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PR(00)14: The EFTA Surveillance Authority launches third phase of telecommunications sector inquiry under the EEA competition rules: Access to local loop


The EFTA Surveillance Authority has sent a request for information to the incumbent telecommunications operators in EFTA to find out whether, and under what conditions, they allow their competitors access to the local loop. The purpose of the enquiry is to detect any abuses of a dominant position. These requests for information mark the third stage of the sectoral inquiry on the telecommunications industry initiated by the EFTA Surveillance Authority in its decision on 1 December 1999; the first two stages, concerning leased lines and mobile roaming agreements, were launched at the end of 1999 and the beginning of 2000. The inquiry by the Authority is conducted in close co-operation with the European Commission.

The term "local loop" refers to the physical circuit which links the subscriber to the local switch or to any other equivalent facility of the telecommunications operator. Providing unbundled access to the local loop means allowing other operators to use all or part of the incumbents' local loops and thus enabling them to install new technologies such as broadband DSL (Digital Subscriber Loop) services. Full unbundled access to the local loop allows new entrants to have full control of their business relations with their customers. Without effective unbundling, the local loop remains the least competitive segment of the telecommunications networks in the European Economic Area. Control of this network by the incumbent telecommunications operators has enabled them, despite the liberalisation of voice telephony since 1 January 1998, to retain market shares often approaching 100% on subscriber access services and local communications.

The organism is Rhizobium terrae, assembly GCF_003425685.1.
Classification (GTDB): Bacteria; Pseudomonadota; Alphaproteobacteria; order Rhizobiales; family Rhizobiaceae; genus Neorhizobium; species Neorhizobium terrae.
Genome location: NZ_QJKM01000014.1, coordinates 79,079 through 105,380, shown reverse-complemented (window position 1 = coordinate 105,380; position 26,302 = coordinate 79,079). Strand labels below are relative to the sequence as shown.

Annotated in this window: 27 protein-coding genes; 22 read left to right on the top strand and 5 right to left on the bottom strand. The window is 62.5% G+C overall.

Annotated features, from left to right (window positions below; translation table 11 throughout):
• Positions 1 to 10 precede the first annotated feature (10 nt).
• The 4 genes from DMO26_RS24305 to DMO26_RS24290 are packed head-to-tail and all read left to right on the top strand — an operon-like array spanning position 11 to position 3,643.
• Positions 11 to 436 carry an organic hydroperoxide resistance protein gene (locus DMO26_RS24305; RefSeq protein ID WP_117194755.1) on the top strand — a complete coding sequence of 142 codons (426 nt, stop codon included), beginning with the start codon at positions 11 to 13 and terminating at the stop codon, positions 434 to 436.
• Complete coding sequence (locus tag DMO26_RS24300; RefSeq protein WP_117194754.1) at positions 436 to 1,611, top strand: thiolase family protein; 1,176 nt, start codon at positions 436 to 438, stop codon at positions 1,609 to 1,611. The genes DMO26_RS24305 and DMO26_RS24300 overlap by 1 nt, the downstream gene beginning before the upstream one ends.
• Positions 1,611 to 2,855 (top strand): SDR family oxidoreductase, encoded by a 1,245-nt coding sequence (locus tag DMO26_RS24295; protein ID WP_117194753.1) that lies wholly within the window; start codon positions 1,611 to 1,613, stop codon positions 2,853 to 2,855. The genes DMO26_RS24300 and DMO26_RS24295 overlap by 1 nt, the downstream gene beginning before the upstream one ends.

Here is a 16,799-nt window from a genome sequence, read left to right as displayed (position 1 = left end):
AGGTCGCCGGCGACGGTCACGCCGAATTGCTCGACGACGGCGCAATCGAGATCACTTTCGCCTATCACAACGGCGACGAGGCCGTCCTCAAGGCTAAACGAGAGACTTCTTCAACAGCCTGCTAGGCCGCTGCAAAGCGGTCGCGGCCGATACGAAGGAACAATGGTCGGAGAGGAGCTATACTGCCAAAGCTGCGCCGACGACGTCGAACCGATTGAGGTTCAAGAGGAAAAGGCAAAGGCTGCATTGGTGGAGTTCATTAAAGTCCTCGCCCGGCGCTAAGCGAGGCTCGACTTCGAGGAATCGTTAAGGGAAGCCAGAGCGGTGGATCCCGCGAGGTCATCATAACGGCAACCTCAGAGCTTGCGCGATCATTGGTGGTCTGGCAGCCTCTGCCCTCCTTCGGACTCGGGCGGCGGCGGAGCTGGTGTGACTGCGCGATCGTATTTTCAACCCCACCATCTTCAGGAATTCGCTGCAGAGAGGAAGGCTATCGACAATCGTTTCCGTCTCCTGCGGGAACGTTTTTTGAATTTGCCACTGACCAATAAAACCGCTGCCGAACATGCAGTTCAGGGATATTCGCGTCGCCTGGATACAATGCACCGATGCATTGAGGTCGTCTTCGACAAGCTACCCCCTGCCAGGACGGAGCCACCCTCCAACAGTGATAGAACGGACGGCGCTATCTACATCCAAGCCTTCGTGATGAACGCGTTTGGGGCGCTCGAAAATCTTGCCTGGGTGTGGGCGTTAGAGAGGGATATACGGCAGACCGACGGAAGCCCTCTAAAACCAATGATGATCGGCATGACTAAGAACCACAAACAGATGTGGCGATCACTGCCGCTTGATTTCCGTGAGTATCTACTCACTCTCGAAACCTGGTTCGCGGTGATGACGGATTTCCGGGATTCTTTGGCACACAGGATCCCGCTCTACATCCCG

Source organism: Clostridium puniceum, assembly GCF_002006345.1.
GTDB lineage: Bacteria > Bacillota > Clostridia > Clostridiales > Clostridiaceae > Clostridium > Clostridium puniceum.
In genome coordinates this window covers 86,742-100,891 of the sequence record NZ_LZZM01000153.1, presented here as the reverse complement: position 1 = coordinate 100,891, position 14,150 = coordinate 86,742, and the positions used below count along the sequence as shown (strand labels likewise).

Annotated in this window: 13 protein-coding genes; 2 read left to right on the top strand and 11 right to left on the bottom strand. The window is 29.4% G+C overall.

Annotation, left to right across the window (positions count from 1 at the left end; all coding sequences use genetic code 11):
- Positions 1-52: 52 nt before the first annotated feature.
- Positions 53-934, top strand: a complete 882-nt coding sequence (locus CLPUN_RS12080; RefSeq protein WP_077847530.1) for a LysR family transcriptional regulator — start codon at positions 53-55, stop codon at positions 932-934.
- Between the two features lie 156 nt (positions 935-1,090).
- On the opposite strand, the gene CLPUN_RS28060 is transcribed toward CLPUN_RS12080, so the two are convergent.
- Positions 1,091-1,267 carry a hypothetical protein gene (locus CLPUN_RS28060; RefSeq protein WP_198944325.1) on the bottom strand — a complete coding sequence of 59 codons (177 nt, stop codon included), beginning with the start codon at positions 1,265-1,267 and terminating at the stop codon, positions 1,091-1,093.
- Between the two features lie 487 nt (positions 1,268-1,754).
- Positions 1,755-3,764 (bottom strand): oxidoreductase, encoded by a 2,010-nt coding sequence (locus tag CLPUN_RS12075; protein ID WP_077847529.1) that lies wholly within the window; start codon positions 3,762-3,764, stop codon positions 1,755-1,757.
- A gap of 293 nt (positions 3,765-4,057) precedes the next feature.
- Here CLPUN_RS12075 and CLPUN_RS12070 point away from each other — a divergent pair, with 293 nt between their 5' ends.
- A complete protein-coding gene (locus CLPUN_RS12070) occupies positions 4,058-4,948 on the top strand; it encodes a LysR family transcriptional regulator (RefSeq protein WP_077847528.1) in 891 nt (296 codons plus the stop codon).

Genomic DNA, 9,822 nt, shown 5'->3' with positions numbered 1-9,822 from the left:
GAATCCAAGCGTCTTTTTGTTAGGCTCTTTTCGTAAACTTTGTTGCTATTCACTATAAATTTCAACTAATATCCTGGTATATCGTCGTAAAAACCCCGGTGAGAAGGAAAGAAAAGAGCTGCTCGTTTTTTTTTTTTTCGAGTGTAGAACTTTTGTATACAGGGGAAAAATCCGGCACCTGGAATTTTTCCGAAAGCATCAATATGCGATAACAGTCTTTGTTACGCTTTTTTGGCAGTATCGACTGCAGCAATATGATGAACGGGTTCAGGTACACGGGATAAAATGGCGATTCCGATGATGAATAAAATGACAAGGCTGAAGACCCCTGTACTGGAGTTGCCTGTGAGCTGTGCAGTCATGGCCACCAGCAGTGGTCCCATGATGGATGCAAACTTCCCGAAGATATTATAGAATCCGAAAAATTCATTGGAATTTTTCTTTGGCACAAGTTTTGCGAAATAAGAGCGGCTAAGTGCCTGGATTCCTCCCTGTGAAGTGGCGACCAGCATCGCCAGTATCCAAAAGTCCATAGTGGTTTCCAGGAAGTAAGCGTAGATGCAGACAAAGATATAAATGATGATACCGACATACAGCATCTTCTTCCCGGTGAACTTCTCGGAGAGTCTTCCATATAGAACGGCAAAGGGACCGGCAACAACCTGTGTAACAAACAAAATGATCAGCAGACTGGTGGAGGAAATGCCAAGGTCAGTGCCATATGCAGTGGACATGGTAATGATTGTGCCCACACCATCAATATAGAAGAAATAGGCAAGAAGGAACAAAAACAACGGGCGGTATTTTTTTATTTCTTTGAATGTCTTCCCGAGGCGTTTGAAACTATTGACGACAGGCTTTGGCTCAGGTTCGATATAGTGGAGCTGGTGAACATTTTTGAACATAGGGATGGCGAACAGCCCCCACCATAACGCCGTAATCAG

Unbundled access to the local loop is a key element in any strategy to develop competition for local access. The unbundling of local loop should contribute to create more competitive and convergent market conditions for telecommunications services in the EEA, stimulate the roll out of high speed internet access to services to small business users and consumers and facilitate the growth of e-commerce and e-business in the EEA.

It should be pointed out that, provided a number of conditions are met, refusal by the incumbent operators to provide local loop access could constitute an abuse of a dominant position in breach of Article 54 of the EEA Agreement. Similarly, when incumbent operators grant their competitors access, any discriminatory and non-transparent conditions may also constitute an abuse of a dominant position. The purpose of the letters sent to the incumbent telecommunications operators under the sectoral enquiry is to detect any such abuses. The operators have six weeks in which to reply to the questions put by the Authority, which, as a second step, will request information from their competitors as part of the enquiry.

If the Authority finds sufficient evidence of practices that constitute infringements of the EEA competition rules, it may decide at a later stage to open formal proceedings against individual undertakings.

For further information please contact Amund Utne, telephone (+32) 2 286 18 50 or Tor Arne Solberg-Johansen, telephone (+32) 2 286 18 66.

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